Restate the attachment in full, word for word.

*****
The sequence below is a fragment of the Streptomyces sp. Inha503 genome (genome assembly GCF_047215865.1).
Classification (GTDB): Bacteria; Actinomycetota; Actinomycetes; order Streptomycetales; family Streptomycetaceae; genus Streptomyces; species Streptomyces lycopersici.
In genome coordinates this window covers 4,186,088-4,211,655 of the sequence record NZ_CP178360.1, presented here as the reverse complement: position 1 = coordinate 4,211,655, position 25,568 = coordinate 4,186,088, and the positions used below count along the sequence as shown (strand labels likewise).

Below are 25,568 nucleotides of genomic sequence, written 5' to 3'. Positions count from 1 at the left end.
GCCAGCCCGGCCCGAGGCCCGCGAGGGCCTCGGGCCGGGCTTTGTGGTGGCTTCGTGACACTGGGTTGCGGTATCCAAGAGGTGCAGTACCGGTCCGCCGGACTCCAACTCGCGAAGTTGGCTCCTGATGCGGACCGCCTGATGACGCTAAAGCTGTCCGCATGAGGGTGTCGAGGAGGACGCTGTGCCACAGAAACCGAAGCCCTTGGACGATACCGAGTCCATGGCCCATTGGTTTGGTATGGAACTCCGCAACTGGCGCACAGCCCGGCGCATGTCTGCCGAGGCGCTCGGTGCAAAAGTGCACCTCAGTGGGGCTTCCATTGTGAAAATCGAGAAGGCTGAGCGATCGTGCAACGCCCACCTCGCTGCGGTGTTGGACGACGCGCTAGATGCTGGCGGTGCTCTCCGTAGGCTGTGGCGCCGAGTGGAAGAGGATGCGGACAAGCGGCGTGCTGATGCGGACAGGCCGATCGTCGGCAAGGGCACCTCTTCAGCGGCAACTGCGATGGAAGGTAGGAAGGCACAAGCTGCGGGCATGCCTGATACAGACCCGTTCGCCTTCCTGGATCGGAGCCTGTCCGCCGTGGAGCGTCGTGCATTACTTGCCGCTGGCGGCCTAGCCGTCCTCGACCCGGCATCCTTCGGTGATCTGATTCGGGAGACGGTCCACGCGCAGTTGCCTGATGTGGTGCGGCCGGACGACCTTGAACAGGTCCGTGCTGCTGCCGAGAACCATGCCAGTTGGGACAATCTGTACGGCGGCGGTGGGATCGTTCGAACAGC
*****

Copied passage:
The sequence below is a fragment of the Streptomyces sp. Inha503 genome (genome assembly GCF_047215865.1).
Classification (GTDB): Bacteria; Actinomycetota; Actinomycetes; order Streptomycetales; family Streptomycetaceae; genus Streptomyces; species Streptomyces lycopersici.
In genome coordinates this window covers 4,186,088-4,211,655 of the sequence record NZ_CP178360.1, presented here as the reverse complement: position 1 = coordinate 4,211,655, position 25,568 = coordinate 4,186,088, and the positions used below count along the sequence as shown (strand labels likewise).

Below are 25,568 nucleotides of genomic sequence, written 5' to 3'. Positions count from 1 at the left end.
GCCAGCCCGGCCCGAGGCCCGCGAGGGCCTCGGGCCGGGCTTTGTGGTGGCTTCGTGACACTGGGTTGCGGTATCCAAGAGGTGCAGTACCGGTCCGCCGGACTCCAACTCGCGAAGTTGGCTCCTGATGCGGACCGCCTGATGACGCTAAAGCTGTCCGCATGAGGGTGTCGAGGAGGACGCTGTGCCACAGAAACCGAAGCCCTTGGACGATACCGAGTCCATGGCCCATTGGTTTGGTATGGAACTCCGCAACTGGCGCACAGCCCGGCGCATGTCTGCCGAGGCGCTCGGTGCAAAAGTGCACCTCAGTGGGGCTTCCATTGTGAAAATCGAGAAGGCTGAGCGATCGTGCAACGCCCACCTCGCTGCGGTGTTGGACGACGCGCTAGATGCTGGCGGTGCTCTCCGTAGGCTGTGGCGCCGAGTGGAAGAGGATGCGGACAAGCGGCGTGCTGATGCGGACAGGCCGATCGTCGGCAAGGGCACCTCTTCAGCGGCAACTGCGATGGAAGGTAGGAAGGCACAAGCTGCGGGCATGCCTGATACAGACCCGTTCGCCTTCCTGGATCGGAGCCTGTCCGCCGTGGAGCGTCGTGCATTACTTGCCGCTGGCGGCCTAGCCGTCCTCGACCCGGCATCCTTCGGTGATCTGATTCGGGAGACGGTCCACGCGCAGTTGCCTGATGTGGTGCGGCCGGACGACCTTGAACAGGTCCGTGCTGCTGCCGAGAACCATGCCAGTTGGGACAATCTGTACGGCGGCGGTGGGATCGTTCGAACAGC